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Rear-Ended by Semi-Truck – Settlement Process for 18-Wheeler Accidents with Cars
rear-ended by semi-truck settlement

Rear-end collisions are unfortunately commonplace in Texas and may result in a wide range of consequences, from minor vehicle damage to catastrophic injury or even death. Severe injuries are also more likely to occur when a car is struck from behind by a tractor-trailer.

If a semi-truck has rear-ended you, you may have been told by a well-meaning family member or friend that you are automatically entitled to compensation for your injuries. After all, the rear driver in a rear-end collision is always at fault, right? Not so fast.

As in any accident case, the injured party can only recover money damages if they can prove the other driver was negligent. There are no shortcuts to this requirement, even if a semi-truck rear-ended you and you feel that liability is clear. Therefore, no matter how simple the case seems, it is always recommended to have a skilled attorney in your corner.

Settlement when semi-truck rear-ends car

In most cases, the injured party in a semi-truck rear-end collision can settle and receive a lump sum payment without going to trial and often without ever filing in court. However, if you have been injured in such an accident, the amount available in a potential settlement is determined not only by the strength of your case and the severity of your injuries but also by your ability to negotiate with the trucking company or their insurer.

Having an experienced Houston trucking accident lawyer advocating on your behalf goes a long way toward maximizing the usual settlement for tractor-trailer vs. car accidents.

Factors that determine truck accident settlement amounts

As mentioned above, the settlement you can get out of your rear-end collision with a semi-truck depends in large part on the strength of your case, which means your ability to prove that the truck driver was negligent. Proving negligence requires showing that the driver failed to exercise the degree of care necessary to avoid an unreasonable risk of harm to others.

Common forms of negligent driving include:

  • Not paying adequate attention (distracted driving)
  • Failing to remain vigilant and alert while driving
  • Failing to obey traffic laws or heed speed limits, stop signs, traffic lights, etc.
  • Driver fatigue and false driving logs
  • Sudden stops or swerving
  • Driving under the influence of drugs or alcohol

In the context of a rear-end collision, the rear driver is often at fault because they were following too close, did not leave enough time to brake, or did not stop in time because they were distracted, to name a few examples.

The payout for rear-end accidents with a semi-truck will also be dictated by the nature of the injuries and the extent of medical treatment necessary. The at-fault party is typically liable for the injured party’s medical bills and other easily quantifiable expenses, like property damage and lost wages. Additionally, compensation for non-economic damages may be available, such as pain and suffering, mental anguish, and disfigurement or permanent scarring.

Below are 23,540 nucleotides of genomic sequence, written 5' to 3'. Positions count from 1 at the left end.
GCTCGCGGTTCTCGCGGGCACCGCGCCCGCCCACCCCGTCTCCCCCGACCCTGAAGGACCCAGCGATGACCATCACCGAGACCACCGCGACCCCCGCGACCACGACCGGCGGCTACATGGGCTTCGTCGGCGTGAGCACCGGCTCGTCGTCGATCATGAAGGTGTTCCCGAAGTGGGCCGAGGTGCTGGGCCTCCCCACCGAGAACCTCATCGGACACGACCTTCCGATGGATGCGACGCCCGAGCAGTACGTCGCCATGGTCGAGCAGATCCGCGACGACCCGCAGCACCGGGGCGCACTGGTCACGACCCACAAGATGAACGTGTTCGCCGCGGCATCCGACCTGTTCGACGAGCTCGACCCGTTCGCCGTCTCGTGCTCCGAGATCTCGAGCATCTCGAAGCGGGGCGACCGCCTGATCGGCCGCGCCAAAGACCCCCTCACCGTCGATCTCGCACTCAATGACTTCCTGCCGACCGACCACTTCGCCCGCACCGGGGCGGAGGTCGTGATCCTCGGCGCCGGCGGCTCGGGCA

How the trucking company or insurer tries to avoid or reduce liability

Even when the blame lies squarely on the truck driver in a rear-end collision, the trucking company and its insurer will fight tooth and nail to avoid payment, or to pay as little as possible. Since the rear driver is not automatically liable, their strategy is to shift the blame to anyone but the truck driver.

  • “The accident was someone else’s fault.” Often, a truck driver’s defense is that a third party caused the accident- maybe another car cut them off causing them to hit you, or perhaps their brakes were defective due to the manufacturer’s negligence.
  • “The accident was no one’s fault.” Sometimes, an accident occurs due to circumstances beyond anyone’s control. For example, bad weather cause slick, icy roads, or severely reduced visibility, leading to a rear-end collision.
  • “The accident was YOUR fault.” The trucking company may assert that you were the at-fault driver because you stopped short, brake checked, or abruptly changed lanes. If you are found to be more than 50% at fault in Texas, you cannot recover anything. Furthermore, if the other side can show that you were partially to blame (but less than 50%), your potential recovery will be reduced proportionately.

If successful, any of the above the arguments can seriously hurt your chances at a favorable outcome.

How a truck accident attorney can help with your accident settlement

Obtaining a favorable settlement after an 18-wheeler rear-end accident is not automatic. It requires assembling the evidence necessary to establish the truck driver’s negligence, show the extent of your injuries, and prove that the truck driver was at fault. Therefore, it is crucial to find an attorney with the experience and resources to investigate and document your case, and then advocate aggressively for your interests.

Houston personal injury attorney, Richard Schechter, has been representing the victims of truck accidents for over 35 years, fighting for his clients’ right to fair compensation at the settlement table and in the courtroom. If you have been injured in an auto accident, contact our office today for a free consultation.

About the Author

Richard Schechter
Richard Schechter
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A Passion for Justice